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SEC Proposes Rule to Tackle AI-Driven Conflicts of Interest in Investment Firms

The U.S. Securities and Exchange Commission (SEC) has taken a significant step in addressing potential conflicts of interest arising from the use of artificial intelligence by investment firms. On Wednesday, the SEC voted 3-2 to propose a new rule aimed at “neutralizing” such conflicts and safeguarding investors’ interests.

SEC Chair Gary Gensler highlighted the rule’s purpose, stating that it would “help protect investors from conflicts of interest—and require that, regardless of the technology used, firms meet their obligations not to place their own interests ahead of investors’ interests.” He pointed out that if firms’ optimization functions prioritize their own interests alongside investors’, it could lead to conflicts at scale during interactions with their investor base.

The proposed rule comprises three key provisions. First, it requires firms to eliminate or neutralize conflicts associated with technologies that prioritize the firm’s interests over those of investors. Second, firms must establish written policies and procedures to ensure compliance when investors interact with covered technology. Lastly, firms will be obligated to maintain records related to any conflicts with the rules.

The proposal defines “covered technology” as any analytical, technological, or computational function, algorithm, model, correlation matrix, or similar method that optimizes, predicts, guides, forecasts, or influences investment-related behaviors or outcomes of an investor. The public has a 60-day window to provide comments and feedback on the proposal.

SEC Commissioner Jaime Lizarraga, who supported Gensler in voting for the proposal, emphasized the increasing reliance of investors on technology to interact with financial professionals and seek investment advice. Lizarraga highlighted the importance of adhering to laws that protect retail investors, ensuring broker-dealers and investment advisers address conflicts of interest and provide adequate fee and cost disclosures.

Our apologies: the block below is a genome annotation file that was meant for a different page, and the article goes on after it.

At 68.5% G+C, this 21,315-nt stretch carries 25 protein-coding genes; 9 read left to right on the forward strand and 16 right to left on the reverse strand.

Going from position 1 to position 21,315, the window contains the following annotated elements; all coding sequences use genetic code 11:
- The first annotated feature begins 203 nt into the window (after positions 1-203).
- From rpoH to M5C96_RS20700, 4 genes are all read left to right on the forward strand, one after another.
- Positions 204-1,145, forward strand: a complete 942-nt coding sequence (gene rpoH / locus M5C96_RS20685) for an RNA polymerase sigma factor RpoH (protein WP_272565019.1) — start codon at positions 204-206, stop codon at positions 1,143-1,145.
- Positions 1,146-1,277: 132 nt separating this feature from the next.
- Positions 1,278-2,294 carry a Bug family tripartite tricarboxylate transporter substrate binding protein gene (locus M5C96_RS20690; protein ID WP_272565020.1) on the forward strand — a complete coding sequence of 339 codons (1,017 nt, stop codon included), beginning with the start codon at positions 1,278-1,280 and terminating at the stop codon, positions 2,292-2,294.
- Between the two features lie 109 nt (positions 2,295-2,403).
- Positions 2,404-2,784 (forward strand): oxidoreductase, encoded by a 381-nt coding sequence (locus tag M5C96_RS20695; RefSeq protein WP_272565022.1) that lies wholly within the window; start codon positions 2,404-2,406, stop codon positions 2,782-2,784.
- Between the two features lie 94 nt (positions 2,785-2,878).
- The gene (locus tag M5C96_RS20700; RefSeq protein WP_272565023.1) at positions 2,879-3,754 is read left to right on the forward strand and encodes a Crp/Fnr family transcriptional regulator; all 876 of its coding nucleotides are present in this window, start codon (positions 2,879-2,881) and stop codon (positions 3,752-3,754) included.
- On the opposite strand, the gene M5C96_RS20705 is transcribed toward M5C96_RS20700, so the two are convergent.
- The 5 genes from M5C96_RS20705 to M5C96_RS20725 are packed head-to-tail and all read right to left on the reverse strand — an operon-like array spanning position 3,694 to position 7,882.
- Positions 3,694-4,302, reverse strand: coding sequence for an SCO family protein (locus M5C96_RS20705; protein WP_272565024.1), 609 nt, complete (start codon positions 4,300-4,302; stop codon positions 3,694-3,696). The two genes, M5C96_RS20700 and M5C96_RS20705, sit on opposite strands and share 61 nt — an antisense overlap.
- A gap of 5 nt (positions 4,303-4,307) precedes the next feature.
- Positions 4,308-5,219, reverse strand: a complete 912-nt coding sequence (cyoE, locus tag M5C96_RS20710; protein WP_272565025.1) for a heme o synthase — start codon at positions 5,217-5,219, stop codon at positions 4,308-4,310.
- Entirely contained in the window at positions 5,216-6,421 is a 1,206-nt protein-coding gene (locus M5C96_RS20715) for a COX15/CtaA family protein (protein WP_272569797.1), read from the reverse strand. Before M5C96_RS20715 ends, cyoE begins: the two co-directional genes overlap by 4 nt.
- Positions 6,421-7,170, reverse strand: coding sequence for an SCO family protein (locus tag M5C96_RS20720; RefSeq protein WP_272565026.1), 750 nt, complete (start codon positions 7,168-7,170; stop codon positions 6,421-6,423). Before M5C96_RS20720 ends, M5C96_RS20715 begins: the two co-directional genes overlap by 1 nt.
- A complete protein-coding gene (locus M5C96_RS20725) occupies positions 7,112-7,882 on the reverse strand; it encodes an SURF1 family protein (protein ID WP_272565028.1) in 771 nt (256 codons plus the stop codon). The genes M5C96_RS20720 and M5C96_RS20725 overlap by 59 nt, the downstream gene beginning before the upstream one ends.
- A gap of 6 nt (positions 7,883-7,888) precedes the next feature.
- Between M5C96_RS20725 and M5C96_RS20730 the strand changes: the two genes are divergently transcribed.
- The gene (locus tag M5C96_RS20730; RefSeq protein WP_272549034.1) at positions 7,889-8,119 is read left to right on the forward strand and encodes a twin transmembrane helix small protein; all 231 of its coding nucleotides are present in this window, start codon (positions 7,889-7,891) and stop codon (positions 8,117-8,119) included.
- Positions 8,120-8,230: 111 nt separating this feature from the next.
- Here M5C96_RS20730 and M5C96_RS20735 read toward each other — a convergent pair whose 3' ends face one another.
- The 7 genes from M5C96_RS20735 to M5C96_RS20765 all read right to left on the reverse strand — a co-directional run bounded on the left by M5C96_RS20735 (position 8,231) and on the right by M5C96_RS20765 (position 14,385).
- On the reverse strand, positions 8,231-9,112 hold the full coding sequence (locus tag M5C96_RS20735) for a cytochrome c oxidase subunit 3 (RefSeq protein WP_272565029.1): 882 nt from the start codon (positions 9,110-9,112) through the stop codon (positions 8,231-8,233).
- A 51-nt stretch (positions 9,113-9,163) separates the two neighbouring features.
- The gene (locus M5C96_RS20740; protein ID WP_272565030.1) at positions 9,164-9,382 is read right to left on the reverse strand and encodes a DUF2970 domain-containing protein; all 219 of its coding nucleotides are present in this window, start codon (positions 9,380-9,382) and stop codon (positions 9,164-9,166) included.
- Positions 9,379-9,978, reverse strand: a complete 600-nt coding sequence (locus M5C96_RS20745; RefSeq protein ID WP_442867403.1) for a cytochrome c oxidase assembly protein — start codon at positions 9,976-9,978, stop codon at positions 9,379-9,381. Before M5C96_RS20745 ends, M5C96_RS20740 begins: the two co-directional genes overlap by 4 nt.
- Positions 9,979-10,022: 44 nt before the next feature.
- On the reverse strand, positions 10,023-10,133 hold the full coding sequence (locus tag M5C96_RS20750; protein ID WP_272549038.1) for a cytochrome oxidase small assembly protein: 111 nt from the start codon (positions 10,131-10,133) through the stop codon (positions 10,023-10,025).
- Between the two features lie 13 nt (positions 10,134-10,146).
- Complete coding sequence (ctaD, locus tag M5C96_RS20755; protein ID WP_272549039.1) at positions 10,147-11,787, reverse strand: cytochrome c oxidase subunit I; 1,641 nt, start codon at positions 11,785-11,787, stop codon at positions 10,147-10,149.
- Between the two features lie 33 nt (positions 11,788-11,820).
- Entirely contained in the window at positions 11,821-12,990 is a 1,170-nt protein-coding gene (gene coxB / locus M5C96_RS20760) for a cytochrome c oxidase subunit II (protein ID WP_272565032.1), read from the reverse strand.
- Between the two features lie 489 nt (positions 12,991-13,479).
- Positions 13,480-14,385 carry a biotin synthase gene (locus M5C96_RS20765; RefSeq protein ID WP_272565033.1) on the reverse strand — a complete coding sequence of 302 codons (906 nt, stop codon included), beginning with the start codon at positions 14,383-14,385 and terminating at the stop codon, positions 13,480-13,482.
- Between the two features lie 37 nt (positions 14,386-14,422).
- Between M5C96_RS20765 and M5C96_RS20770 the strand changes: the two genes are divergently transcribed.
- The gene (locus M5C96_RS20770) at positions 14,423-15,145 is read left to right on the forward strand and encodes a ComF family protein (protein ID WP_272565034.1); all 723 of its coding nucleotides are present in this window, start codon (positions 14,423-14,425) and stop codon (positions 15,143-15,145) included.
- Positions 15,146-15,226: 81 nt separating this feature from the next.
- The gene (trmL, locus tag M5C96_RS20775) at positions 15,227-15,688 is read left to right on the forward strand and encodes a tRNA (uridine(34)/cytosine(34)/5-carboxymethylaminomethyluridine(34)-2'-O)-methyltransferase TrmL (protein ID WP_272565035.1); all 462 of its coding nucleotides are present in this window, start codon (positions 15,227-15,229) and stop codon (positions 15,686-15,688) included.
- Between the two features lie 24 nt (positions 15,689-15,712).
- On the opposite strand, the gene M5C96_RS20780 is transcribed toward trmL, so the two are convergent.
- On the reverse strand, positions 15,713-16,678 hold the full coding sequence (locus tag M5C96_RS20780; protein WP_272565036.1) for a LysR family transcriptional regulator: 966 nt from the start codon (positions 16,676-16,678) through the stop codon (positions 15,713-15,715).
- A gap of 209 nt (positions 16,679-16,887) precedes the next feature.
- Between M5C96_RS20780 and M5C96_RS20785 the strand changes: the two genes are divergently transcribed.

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The proposal received support from Democratic Commissioners Caroline Crenshaw and Gensler, as well as Commissioner Lizarraga. However, Commissioner Hester Peirce, along with fellow Republican Commissioner Mark Uyeda, dissented, raising concerns about the rule’s impact on technology adoption and investor benefits.

Peirce in particular expressed skepticism about the necessity of the rule, arguing that it could lead to a ban on certain technologies, depriving investors of potential benefits. Instead, she suggested issuing guidance or conducting discussions on specific topics like adaptive AI.

Ethan Corey, senior counsel at Eversheds Sutherland, remarked on the SEC’s evolving approach to conflicts of interest, stating that the agency now views disclosure as insufficient due to the complexity and opacity of AI technologies.

The proposal represents a departure from the SEC’s traditional regulatory approach, which allowed conflicts of interest as long as they were fully disclosed. The new regime focuses on neutralization or elimination of conflicts to ensure a higher level of investor protection.

While the proposal has stirred debate, it signals the SEC’s determination to grapple with the challenges posed by AI-driven technologies in the investment landscape. As the public engages with the SEC during the comment period, the industry awaits the final ruling that could shape the future of AI integration in investment practices.

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